The battle for control between Murerwa and Gono, which involves other
ministers and Zanu (PF) officials, exposed widening fissures in government
in critical policy matters.
Justice Minister Patrick Chinamasa and attorney-general Sobusa Gula-Ndebele
also are at loggerheads over the proposed law to make the attorney general's
office more independent. The two have reportedly fought in the cabinet on
The infighting in Zanu (PF) and government is linked to the power struggle
over Mugabe's likely successor.
Zanu (PF) is divided into two broad camps, one led by retired army commander
Gen Solomon Mujuru, Joyce Mujuru's husband, and the other by party luminary
The bickering among legislators is part of the wider power struggle that has
left Zanu (PF) ragged.
Zanu (PF) lower house MPs and senators sometimes organise different meetings
at the same constituency at the same time, showing a complete lack of common
Mugabe's party has been in power in Zimbabwe since independence in 1980, and
he has managed to shrug off political challenges from the only credible
opposition party to emerge, the Movement for Democratic Change (MDC).
The MDC has been severely weakened by a recent split. With Sapa-DPA
[ This report does not necessarily reflect the views of the United Nations]
JOHANNESBURG, 5 Apr 2006 (IRIN) - The military has taken control of food
production by small-scale farmers in parts of southern Zimbabwe, a rights
NGO headed by church leaders claimed on Wednesday.
The Solidarity Peace Trust alleged that under the guise of Operation
Taguta/Sisuthi or 'Operation Eat Well', launched last year to help revive
the agriculture sector, army units have "hijacked" plots and maize harvests
in the southern province of Matabeleland, leaving the smallholder-farmers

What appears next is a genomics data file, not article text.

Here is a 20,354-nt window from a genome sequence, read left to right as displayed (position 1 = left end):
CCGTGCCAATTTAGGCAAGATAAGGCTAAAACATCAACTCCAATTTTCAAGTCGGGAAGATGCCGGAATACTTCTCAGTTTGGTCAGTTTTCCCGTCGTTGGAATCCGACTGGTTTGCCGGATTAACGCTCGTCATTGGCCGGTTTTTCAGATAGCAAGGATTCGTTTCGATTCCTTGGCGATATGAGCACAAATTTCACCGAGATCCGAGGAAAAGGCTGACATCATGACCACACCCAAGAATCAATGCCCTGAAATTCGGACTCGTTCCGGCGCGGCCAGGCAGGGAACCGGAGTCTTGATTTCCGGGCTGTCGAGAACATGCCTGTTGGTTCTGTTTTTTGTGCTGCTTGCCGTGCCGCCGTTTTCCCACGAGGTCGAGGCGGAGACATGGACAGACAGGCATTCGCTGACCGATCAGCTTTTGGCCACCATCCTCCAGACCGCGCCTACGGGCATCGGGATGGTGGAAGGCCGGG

with no income or food.
"The fact that they have taken away the farmers' food, which is rightfully
theirs - produced by their hard labour - is a hugely immoral issue,"
commented Bishop Rubin Phillip, the Anglican Bishop of KwaZulu-Natal in
South Africa. Phillip chairs the trust, along with Pius Ncube, the
Archbishop of Bulawayo in Zimbabwe.
Phillip and Bishop Kevin Dowling of Rustenburg in South Africa, who visited
Matabeleland last week to investigate the impact of the deployment of the
army on rural communities, released a report on their findings at a press
conference in Johannesburg. The trust also released a videorecording of
interviews with some of the affected farmers.
The church leaders described the operation as "Command Agriculture" and
claimed that soldiers had seized early maize harvests on some farms and
threatened to take custody of the produce due in the next few weeks. This
was a violation of the Grain Marketing Board Act, which allows producers to
keep output needed for household consumption. The trust has asked the
government to respect the rights of small-scale farmers.
"Plot-holders perceive that they are being treated as indentured labour,
with no rights and no claim over the produce they have laboured all summer
to produce," the report commented.
The soldiers, insisting that only maize could be grown on the plots, have
destroyed vegetable gardens and fruits trees that supplemented the incomes
and diet of small-scale farmers during the lean season, alleged Dowling.